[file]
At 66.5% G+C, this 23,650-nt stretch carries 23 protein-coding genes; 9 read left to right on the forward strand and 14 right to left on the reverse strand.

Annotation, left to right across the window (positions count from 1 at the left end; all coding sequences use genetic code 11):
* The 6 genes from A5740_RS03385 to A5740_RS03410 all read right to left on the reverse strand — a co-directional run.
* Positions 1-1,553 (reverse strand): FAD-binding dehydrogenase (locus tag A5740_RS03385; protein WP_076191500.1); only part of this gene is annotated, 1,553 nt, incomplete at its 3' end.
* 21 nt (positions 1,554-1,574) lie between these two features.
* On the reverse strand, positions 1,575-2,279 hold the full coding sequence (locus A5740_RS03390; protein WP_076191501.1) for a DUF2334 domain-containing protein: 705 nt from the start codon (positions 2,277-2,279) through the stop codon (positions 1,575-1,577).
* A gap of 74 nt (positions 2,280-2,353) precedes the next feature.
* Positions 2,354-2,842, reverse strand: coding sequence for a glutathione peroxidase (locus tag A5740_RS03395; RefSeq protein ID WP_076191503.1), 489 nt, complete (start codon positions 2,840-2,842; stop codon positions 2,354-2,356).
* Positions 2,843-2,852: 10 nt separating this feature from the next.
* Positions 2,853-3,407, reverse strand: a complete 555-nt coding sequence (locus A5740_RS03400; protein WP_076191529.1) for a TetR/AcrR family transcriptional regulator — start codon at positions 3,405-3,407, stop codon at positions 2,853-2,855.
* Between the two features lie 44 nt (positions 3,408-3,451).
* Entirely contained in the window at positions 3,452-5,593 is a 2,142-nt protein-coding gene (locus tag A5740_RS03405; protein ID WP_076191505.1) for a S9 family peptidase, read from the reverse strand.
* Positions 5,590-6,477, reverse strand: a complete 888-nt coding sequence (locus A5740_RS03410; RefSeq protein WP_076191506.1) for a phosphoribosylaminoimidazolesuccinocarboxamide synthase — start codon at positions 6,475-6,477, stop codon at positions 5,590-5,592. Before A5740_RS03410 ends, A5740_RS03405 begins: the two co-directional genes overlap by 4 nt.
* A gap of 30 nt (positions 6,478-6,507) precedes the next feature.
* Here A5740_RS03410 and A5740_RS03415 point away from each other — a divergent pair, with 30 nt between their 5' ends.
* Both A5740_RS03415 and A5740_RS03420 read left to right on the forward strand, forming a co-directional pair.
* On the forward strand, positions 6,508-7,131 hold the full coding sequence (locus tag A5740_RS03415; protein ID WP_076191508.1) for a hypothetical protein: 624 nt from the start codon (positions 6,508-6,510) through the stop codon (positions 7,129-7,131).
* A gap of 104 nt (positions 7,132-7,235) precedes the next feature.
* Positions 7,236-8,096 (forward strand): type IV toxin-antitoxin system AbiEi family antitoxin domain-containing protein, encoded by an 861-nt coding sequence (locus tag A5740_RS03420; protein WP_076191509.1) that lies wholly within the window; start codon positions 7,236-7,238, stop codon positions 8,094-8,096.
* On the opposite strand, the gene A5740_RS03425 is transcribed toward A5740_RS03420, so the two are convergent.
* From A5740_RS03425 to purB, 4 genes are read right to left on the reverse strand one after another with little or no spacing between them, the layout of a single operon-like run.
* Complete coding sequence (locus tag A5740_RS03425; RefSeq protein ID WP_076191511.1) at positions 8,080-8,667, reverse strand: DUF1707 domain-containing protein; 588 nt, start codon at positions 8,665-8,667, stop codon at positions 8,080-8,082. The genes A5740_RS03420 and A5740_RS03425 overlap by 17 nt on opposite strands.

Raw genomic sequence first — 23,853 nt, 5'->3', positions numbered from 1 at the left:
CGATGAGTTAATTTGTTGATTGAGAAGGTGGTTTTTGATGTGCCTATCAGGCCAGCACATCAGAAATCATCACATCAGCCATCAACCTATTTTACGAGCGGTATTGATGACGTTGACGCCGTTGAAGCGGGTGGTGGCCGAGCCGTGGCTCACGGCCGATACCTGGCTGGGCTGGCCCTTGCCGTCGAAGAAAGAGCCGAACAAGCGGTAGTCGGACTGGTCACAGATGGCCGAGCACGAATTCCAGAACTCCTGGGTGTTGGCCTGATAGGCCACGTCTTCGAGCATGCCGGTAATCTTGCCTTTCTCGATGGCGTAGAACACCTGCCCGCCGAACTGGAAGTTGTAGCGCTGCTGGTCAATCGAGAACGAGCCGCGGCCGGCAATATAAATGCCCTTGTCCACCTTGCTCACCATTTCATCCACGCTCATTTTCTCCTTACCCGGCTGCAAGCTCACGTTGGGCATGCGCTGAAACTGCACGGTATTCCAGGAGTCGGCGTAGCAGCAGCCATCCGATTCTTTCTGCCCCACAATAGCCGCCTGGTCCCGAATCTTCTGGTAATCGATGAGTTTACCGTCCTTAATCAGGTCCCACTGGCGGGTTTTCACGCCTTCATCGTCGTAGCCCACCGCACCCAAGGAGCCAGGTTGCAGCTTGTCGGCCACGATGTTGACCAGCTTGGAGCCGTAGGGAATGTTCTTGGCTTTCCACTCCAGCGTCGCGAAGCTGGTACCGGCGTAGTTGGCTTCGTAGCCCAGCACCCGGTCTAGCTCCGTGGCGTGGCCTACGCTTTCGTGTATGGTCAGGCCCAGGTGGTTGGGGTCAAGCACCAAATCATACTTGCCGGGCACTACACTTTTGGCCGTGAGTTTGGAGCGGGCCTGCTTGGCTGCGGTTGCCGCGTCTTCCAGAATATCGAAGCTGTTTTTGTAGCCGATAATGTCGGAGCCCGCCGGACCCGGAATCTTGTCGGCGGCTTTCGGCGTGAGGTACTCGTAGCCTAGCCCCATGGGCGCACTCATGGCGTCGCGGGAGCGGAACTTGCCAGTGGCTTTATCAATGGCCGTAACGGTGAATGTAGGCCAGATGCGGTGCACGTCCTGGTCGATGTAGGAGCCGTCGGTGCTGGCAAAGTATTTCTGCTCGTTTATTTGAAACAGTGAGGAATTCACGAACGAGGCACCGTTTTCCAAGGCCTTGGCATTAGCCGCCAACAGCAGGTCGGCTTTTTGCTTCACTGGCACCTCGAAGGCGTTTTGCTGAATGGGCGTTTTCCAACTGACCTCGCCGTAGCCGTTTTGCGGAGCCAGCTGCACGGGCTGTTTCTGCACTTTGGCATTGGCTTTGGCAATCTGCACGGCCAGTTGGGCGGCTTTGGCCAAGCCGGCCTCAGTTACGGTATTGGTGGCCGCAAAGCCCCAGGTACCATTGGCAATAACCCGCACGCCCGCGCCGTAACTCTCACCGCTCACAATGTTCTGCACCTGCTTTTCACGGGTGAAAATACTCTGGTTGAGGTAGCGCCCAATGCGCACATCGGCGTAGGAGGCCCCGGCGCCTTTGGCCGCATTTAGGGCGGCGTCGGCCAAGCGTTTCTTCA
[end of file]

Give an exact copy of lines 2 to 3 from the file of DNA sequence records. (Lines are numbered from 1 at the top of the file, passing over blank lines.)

Annotation, left to right across the window (positions count from 1 at the left end; all coding sequences use genetic code 11):
* The 6 genes from A5740_RS03385 to A5740_RS03410 all read right to left on the reverse strand — a co-directional run.